MOSCOW, DEC. 25 -- President Mikhail Gorbachev won approval today in the Soviet legislature to expand his authority and re-order the executive branch of the government to include a vice president and a new cabinet.

Under the constitutional amendments, Gorbachev will now preside directly over all top government bodies and will head both a Security Council, including the leaders of the army and the KGB secret police, and a Federation Council, comprising the elected leaders of the republics and autonomous territories.

Gorbachev has argued that the new powers and structures are necessary to assert order in the country. His opponents in the republics, including Boris Yeltsin, president of the Russian republic, have said Gorbachev is trying to establish a legal framework for a crackdown on the challenges to Moscow's authority in Moldavia, the Baltic states and republics in the southern region of Transcaucasia.

Although today's vote by the Congress of People's Deputies represents a victory for Gorbachev, he narrowly lost in an attempt to set up a new institution, the Supreme State Inspectorate, a presidential organ designed to ensure that all laws and decrees are obeyed in the republics. The legislatures of many Soviet republics have contradicted Gorbachev's decrees or refused to fulfill them, and almost all have declared the supremacy of their laws over those of the central government.

Although Gorbachev has sought and gained greater political authority in a formal sense, his popularity has plunged, and his ability to rule has been limited greatly by the conflict with the republics.

Gorbachev said he would return to the congress Thursday and attempt a compromise on the proposal for an inspectorate.

In the hallways outside the legislative chamber, Gorbachev insisted that he was not, despite warnings last week by Foreign Minister Eduard Shevardnadze, creating the foundations of a dictatorship.

"The people have demanded this from me," Gorbachev said, referring to the growing sense among many people that the destruction of the old systems of government and ideology have led to empty store shelves and a political atmosphere of complete chaos.

"Only in science is everything possible," he said. "In life, where processes come into conflict, we need to make choices."

KGB chief Alexander Kryuchkov also tried to reassure the public when he told reporters that the secret police plans "only to act within the framework of the law."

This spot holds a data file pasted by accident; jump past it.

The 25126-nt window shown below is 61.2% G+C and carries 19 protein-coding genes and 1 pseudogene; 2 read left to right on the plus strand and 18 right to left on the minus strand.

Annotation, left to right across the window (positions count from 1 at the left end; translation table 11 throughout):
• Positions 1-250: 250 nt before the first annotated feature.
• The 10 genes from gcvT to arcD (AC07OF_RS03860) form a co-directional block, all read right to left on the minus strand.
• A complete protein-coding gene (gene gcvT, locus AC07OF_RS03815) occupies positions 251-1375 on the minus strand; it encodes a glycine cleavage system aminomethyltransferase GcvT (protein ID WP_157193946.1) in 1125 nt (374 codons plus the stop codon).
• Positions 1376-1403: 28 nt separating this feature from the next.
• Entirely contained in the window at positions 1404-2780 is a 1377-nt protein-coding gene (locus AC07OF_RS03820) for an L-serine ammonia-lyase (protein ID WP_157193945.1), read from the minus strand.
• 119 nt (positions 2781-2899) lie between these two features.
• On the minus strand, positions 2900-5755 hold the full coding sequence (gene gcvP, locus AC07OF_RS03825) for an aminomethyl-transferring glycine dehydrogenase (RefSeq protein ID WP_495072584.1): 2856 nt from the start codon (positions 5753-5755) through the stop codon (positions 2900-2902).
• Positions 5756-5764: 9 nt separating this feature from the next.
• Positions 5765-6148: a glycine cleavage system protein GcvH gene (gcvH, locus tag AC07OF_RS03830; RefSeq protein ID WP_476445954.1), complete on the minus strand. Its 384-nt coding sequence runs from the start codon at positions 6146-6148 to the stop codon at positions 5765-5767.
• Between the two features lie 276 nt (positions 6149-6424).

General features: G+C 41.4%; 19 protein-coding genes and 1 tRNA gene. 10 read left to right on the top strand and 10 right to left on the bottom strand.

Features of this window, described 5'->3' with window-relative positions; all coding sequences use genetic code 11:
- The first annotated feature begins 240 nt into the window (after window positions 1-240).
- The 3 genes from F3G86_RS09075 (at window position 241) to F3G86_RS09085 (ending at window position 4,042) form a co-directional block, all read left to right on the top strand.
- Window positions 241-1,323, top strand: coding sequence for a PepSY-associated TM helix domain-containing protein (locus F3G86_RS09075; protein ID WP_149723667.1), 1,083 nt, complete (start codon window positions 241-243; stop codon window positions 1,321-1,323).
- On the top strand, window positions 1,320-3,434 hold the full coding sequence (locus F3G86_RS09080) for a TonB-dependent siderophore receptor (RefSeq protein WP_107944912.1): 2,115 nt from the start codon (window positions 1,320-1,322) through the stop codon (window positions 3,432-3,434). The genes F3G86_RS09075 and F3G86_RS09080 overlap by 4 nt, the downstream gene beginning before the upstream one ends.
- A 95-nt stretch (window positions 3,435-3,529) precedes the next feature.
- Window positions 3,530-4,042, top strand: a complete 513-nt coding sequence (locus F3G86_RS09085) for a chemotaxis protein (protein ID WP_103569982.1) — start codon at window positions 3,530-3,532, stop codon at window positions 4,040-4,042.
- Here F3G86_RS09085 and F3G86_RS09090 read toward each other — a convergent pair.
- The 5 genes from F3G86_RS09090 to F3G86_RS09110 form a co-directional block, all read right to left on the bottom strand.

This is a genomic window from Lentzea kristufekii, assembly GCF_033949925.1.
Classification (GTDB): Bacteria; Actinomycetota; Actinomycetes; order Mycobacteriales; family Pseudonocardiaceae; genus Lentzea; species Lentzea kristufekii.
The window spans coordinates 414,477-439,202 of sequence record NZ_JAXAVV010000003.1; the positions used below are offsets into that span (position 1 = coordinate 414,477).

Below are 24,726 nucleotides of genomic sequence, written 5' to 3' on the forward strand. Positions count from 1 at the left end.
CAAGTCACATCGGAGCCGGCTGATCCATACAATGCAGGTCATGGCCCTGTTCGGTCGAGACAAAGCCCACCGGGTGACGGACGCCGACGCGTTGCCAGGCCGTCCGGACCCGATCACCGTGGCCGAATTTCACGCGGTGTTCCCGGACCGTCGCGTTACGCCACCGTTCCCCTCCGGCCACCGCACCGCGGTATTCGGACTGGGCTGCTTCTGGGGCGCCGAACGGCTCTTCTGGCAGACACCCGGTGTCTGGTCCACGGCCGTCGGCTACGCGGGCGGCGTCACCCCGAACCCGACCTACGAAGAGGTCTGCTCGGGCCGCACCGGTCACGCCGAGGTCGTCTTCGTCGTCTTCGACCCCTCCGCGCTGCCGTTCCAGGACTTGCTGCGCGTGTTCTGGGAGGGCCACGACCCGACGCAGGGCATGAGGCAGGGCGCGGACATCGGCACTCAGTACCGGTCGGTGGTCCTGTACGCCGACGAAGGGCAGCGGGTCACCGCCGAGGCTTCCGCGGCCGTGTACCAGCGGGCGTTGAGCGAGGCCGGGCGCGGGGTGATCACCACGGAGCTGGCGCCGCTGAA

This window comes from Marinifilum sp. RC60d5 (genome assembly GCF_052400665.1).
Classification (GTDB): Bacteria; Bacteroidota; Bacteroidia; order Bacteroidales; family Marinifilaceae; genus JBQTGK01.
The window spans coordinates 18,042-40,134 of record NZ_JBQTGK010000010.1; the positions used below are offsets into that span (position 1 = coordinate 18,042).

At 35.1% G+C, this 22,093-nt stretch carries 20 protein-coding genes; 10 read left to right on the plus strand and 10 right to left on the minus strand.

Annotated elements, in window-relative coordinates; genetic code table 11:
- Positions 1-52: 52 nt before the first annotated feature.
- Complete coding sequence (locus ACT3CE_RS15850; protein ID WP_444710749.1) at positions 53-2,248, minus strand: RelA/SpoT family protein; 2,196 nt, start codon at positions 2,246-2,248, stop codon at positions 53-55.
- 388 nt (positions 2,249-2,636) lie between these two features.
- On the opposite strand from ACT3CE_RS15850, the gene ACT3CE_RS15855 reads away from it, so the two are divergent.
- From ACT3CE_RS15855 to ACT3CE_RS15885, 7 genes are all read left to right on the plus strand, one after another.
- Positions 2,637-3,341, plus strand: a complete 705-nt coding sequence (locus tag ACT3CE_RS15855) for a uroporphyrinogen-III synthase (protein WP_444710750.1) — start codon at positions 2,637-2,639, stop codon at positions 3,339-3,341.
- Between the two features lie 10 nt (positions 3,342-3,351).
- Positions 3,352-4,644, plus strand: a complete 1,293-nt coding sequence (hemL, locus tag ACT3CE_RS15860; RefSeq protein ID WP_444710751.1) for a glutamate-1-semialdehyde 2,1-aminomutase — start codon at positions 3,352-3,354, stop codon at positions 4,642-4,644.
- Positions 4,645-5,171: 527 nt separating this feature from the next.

In an effort to take some of the edge off a scalding law-and-order speech last week, Kryuchkov said that, like Shevardnadze, "we in the KGB are also concerned about the situation in our country, and our task is to prevent any kind of dictatorship. Our task is to act under the law. But if the situation in the country goes haywire, the question of emergency measures may be raised."

"Even if the president is compelled to use extraordinary measures, this will not signal a return to the past," he said.

Yeltsin, who is by far the country's most popular politician, said he could not support Gorbachev's expansion of powers today and added that he expected that the republics would resist Moscow's attempts to bring them to heel.

"I am against all moves toward absolutist power," Yeltsin said. "Again we are seeing the old style of order and decrees, but they cannot take root in the soil of our new democracy. All the republics will resist."

Some radical deputies said they fear that a crackdown could begin in early January, probably in Moldavia, just as the world's attention will be focused on the increasing possibility of war in the Persian Gulf. Baltic deputies compared such a strategy to the Soviet seizure of their home region while the Nazis were marching into France, and others compared it to Moscow's invasion of Hungary in 1956 while the world largely was focused on the Suez crisis.

The congress also voted to eliminate the present advisory body, the Presidential Council, and with it the last remaining government post of Alexander Yakovlev, an academic widely known here and in the West as the architect of radical reform. He was especially active in the creation of the policy of glasnost, or openness in the press, politics and intellectual life.

Yakovlev, like Shevardnadze, has grown despondent in recent weeks with Gorbachev's rightward turn, according to sources close to him. Yakovlev and Shevardnadze, once Gorbachev's closest allies in the battle for radical reform, have become the chief targets for attacks by conservative critics in the military and the Communist Party apparatus.

"We were talking and I said, 'Alexander, what will become of us now?' " said a friend of Yakovlev's. "He said, joking of course, 'I am sure the bastards will shoot us in the same camp in Siberia.' "

The Council of Ministers also has been eliminated, and now all ministries will be responsible directly to the president.

Gorbachev hinted that he still was trying to convince Shevardnadze to take a post in his new government. Gorbachev said that until Shevardnadze's stunning resignation last week he had been hoping to make him vice president.

"Shevardnadze, I believe, is a man who has done a lot and will still do a lot," Gorbachev said. "The question of where and how is still under discussion."

Gorbachev has said the Federation Council would give the republics the ability to create and review all matters of domestic and foreign policy. Although some officials have said two-thirds of the cabinet would have to approve major decisions, Shakhnazarov said, "the last word is the president's."